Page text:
Death penalty repeal passes state committee

The Connecticut State Capitol building in Hartford.
The Connecticut State Capitol building in Hartford. Photo by Wikimedia Commons.

A Wednesday vote by the Connecticut Legislature’s Judiciary Committee may have signaled the beginning of the end for Connecticut’s death penalty.

If the bill becomes law, life imprisonment without the possibility of parole will replace the death penalty in all future capital felony convictions. Following a 13-hour public hearing on March 13, the committee approved the bill Wednesday by a vote of 24-19, with 22 Democrats and two Republicans voting in favor of repeal. Proponents said they believe the bill can pass both chambers of the General Assembly, and Gov. Dannel Malloy has said he will sign it if given the opportunity.

“We are working very consciously to secure the votes,” said state Senate majority leader Martin Looney, a Democrat who represents New Haven and a co-sponsor of the bill. He added that a few key senators remain on the fence. “We are hopeful that the votes will be there to pass the bill.”

In order to pass the Senate and move to the House, the bill will require the support of at least half of the Senate’s 36 members. If the Senate vote is tied, Lt. Gov. Nancy Wyman has said she would cast a tie-breaking vote in support of repeal.

The bill has not yet been placed on the Senate’s legislative calendar, but Rep. Gary Holder-Winfield, vice-chair of the Judiciary Committee and a Democrat representing New Haven, said he expects the bill to move quickly due to the historic nature of the bill.

This is the third time since 2009 that Connecticut lawmakers have considered a bill to abolish the death penalty.

A repeal bill passed both houses of the General Assembly in 2009, but was vetoed by former Republican Gov. Jodi Rell. A similar version of the bill passed the Judiciary Committee in 2011, but did not go to the floor for a vote because two Democratic legislators pulled their support for the bill, citing the then-ongoing trial of the infamous home invasion and triple homicide in Cheshire, Conn., that left William Petit without his wife and two daughters.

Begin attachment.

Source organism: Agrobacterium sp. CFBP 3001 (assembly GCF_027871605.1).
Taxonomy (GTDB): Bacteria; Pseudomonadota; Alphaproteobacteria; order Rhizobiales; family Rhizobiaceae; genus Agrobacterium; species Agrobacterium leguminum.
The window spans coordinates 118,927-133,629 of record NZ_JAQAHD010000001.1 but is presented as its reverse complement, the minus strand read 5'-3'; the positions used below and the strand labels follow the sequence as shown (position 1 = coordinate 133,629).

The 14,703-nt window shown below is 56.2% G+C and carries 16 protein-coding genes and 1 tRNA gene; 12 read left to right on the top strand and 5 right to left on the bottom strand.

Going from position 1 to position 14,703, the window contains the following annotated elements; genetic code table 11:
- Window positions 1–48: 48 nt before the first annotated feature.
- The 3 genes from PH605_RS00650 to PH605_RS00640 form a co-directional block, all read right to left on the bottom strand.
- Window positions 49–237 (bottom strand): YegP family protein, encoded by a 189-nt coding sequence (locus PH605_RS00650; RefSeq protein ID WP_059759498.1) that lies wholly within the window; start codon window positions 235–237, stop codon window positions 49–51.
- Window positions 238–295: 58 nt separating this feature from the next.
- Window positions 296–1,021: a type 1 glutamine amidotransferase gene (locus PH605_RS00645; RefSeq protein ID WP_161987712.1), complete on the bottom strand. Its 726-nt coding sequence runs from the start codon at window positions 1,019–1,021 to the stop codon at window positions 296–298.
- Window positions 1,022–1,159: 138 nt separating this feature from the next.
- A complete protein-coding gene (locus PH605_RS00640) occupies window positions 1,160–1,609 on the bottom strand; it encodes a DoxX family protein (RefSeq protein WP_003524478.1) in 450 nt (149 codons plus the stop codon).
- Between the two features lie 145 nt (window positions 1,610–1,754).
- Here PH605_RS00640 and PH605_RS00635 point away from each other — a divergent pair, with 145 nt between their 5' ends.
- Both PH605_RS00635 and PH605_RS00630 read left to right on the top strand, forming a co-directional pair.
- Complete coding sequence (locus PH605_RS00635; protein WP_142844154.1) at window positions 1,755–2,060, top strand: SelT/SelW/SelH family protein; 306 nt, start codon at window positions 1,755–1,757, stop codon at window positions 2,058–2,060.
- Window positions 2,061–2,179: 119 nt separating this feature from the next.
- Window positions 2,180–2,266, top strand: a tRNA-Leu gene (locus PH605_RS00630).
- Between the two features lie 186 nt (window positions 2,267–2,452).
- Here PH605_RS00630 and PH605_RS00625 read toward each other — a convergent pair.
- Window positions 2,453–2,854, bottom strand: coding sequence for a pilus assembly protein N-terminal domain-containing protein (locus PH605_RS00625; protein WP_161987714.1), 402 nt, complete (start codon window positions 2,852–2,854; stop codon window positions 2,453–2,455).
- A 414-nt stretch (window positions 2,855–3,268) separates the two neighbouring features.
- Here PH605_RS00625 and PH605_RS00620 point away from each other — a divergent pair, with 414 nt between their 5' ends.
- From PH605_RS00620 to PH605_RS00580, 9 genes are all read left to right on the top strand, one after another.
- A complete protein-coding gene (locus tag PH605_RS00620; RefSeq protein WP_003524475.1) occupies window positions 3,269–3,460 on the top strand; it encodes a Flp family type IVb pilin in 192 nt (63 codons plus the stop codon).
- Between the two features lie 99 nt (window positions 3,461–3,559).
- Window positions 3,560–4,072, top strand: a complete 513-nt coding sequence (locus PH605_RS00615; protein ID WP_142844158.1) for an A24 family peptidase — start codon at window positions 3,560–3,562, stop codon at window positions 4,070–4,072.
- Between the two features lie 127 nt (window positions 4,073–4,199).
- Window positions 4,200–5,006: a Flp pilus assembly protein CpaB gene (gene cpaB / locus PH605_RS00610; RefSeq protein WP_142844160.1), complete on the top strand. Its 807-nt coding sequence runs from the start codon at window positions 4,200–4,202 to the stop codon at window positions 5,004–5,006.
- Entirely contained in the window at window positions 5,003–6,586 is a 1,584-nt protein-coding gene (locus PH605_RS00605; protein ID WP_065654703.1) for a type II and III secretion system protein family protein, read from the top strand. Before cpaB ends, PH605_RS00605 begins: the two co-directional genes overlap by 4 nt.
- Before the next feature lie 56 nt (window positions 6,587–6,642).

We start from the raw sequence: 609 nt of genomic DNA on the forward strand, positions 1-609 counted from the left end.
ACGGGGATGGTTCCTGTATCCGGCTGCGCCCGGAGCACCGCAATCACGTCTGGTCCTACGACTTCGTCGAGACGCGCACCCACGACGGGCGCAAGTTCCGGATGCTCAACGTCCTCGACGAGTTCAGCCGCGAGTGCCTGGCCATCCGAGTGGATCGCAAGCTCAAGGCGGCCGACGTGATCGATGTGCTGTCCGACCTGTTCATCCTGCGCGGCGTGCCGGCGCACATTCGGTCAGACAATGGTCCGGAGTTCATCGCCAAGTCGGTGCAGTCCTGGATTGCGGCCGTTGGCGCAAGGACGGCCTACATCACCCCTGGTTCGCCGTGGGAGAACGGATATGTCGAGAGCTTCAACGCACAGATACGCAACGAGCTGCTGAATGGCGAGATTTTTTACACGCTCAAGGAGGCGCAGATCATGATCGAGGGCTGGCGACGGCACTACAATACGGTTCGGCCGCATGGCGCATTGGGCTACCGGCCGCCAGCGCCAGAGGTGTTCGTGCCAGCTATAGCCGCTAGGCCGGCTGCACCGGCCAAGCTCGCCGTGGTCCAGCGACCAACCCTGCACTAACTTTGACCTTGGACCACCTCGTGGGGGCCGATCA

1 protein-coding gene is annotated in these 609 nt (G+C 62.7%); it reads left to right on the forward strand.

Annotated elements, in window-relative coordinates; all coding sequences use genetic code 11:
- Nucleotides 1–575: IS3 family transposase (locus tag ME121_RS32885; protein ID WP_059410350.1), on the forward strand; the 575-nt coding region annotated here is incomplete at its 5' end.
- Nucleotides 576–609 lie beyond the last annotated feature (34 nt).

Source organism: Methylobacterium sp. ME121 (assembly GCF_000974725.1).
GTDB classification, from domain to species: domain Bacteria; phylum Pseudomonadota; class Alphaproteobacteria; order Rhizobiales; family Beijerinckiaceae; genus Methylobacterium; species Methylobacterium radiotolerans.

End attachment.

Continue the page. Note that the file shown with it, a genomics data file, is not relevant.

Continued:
While much of the citizen testimony presented at the March 13 public hearing was in favor of death penalty repeal, a Quinnipiac University poll released on Wednesday revealed that Connecticut voters largely support capital punishment. According to the poll, 62 percent of voters surveyed said abolishing the death penalty is a “bad idea.”

“The [public] response to the death penalty often depends on how the question is posed in the poll,” Looney said, adding that previous polls have shown greater support for repeal when respondents are given the option to replace the death penalty with life imprisonment, instead of the question of whether the death penalty should be legal.

A Quinnipiac poll released last October found that when given the option between the death penalty and life without parole, only 46 percent continued to support capital punishment.

Opponents of the bill have expressed concern that the change would convert the sentences of the 11 prisoners currently on death row in Connecticut to life imprisonment without the possibility of parole. Connecticut’s chief public defender, Susan Storey, who submitted testimony to the public hearing in support of the bill, has said she will file appeals on behalf of death row inmates to convert their sentences to life imprisonment if the bill passes.

But the bill is “prospective,” Looney said, explaining that the wording of the bill does not directly affect the sentences of the 11 inmates. “However, it is to be expected that defense attorneys would seek to challenge the existing sentences,” he added.

There is national precedent for upholding death sentences issued prior to the repeal of a state’s death penalty. After New Mexico legislators abolished the death penalty for all future crimes in 2009, a death row inmate unsuccessfully appealed his sentence.

If the death penalty bill is signed into law, 58 percent of Connecticut voters believe the 11 men currently on death row should be executed, according to the most recent Quinnipiac poll.

More than 65 people submitted testimony to the March 13 public hearing, including a number of Yale students who have been lobbying to garner support for repeal.

“Repeal [of the death penalty] is one of our top legislative priorities this semester and we have had members working on new advocacy projects on the issue each week,” said Zak Newman ’13, president of the Yale College Democrats.